Business Conflict Environment & Health

Mine Or Everybody’s?


RAMANNA, THE CPI(Maoist) leader, has cited 96 of the 102 MOUs signed between the Chhattisgarh government and the mining companies as one of the leading provocations for the Dantewada massacre. “These multinationals continue to loot the natural wealth, leading to mass displacements,” he said. But now, he should be happy. The Ministry of Mines is working overtime to ensure that mining gets a human face. A new Mines and Minerals Bill, vigorously opposed by the mining lobby, will, if enacted, make it mandatory for 26 percent of the profits to be shared with the locals. Under it, licences can only be given to companies that make a full disclosure of their mine closure plans (filling up old mines) and Corporate Social Responsibility (CSR) activities.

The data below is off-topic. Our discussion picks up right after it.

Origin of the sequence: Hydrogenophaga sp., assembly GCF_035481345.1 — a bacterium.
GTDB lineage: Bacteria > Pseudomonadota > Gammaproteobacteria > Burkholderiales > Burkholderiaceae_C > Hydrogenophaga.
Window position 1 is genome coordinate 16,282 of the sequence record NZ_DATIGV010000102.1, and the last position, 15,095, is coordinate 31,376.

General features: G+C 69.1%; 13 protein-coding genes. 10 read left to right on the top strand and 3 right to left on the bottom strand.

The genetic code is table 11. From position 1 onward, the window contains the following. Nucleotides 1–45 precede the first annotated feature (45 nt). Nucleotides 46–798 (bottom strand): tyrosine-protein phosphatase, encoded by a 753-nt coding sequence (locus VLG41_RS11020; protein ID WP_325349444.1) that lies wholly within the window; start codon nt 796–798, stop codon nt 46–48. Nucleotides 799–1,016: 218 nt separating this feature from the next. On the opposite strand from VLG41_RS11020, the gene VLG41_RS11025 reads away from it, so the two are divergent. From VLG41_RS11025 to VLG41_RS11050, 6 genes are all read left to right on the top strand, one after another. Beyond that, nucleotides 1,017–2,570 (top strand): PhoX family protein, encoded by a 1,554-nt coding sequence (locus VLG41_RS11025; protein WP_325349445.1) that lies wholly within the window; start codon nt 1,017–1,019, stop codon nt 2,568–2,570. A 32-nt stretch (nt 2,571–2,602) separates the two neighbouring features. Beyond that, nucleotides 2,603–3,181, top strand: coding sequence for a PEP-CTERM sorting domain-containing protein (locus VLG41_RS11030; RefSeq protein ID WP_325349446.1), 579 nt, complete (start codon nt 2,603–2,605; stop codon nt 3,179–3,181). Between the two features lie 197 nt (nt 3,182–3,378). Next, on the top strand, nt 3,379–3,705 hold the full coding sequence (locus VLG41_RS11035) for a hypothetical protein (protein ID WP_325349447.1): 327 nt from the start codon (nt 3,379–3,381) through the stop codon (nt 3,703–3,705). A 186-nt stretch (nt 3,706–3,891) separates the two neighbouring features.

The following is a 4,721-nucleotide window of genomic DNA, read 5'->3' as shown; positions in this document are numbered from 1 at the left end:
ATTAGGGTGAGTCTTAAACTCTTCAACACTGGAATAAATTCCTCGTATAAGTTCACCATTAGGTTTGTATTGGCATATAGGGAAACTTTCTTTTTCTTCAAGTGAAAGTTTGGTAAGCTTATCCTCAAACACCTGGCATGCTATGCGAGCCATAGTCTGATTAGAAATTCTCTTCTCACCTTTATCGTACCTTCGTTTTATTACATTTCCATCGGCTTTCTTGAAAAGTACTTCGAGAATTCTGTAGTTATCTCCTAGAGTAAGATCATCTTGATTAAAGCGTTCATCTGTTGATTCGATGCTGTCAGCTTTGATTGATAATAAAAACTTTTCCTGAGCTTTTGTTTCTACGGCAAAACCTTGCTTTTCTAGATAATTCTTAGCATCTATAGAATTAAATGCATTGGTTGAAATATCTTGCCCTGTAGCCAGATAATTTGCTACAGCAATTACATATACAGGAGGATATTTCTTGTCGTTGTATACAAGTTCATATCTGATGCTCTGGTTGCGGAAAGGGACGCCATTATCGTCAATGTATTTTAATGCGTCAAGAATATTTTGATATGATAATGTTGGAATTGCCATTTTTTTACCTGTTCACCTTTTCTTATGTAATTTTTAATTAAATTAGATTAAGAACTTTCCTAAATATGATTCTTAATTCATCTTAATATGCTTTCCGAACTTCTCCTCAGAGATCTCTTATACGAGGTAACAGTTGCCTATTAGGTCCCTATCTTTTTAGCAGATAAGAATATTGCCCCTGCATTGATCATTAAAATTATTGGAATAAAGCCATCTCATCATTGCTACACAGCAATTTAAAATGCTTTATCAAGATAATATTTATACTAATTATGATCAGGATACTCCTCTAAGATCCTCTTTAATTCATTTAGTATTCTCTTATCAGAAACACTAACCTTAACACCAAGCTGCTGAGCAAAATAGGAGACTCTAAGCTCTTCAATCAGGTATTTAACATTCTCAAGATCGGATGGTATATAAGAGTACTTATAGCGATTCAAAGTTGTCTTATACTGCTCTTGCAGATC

This is a big move. A top ministry official said similar legislations in South Africa and Peru had gone a long way to give the affected local communities a say in the matter. “This is a collective decision of the government — the first time that we are making it legally binding on mining firms to make sure the tribals are not alienated from their own land. All mining will have to be done on behalf of the tribal people.” They, and other local groupings, will receive a part of the profits generated via a tribal development board. Mining ministry mandarins hope, these measures will help silence critics of the country’s current development strategies, which have been enriching multinationals and pauperising the landowners.

Read the rest in Tehelka issue dated May 08, 2010

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